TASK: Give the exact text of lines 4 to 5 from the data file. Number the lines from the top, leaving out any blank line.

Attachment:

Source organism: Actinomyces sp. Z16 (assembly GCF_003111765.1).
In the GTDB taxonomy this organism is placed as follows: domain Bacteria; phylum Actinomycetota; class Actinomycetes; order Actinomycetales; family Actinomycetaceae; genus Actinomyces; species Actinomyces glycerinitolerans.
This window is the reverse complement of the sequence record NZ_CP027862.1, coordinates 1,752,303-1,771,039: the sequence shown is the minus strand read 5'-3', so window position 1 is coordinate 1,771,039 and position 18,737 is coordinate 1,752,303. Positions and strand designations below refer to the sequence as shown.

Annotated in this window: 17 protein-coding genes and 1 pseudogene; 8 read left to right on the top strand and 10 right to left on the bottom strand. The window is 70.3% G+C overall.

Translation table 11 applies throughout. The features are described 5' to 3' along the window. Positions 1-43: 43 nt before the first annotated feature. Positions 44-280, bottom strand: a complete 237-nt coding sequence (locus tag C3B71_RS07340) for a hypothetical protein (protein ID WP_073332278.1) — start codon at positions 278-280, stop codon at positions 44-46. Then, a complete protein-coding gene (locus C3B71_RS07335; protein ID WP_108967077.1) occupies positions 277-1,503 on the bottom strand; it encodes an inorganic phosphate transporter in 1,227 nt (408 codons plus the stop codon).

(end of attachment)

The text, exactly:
Annotated in this window: 17 protein-coding genes and 1 pseudogene; 8 read left to right on the top strand and 10 right to left on the bottom strand. The window is 70.3% G+C overall.

Translation table 11 applies throughout. The features are described 5' to 3' along the window. Positions 1-43: 43 nt before the first annotated feature. Positions 44-280, bottom strand: a complete 237-nt coding sequence (locus tag C3B71_RS07340) for a hypothetical protein (protein ID WP_073332278.1) — start codon at positions 278-280, stop codon at positions 44-46. Then, a complete protein-coding gene (locus C3B71_RS07335; protein ID WP_108967077.1) occupies positions 277-1,503 on the bottom strand; it encodes an inorganic phosphate transporter in 1,227 nt (408 codons plus the stop codon).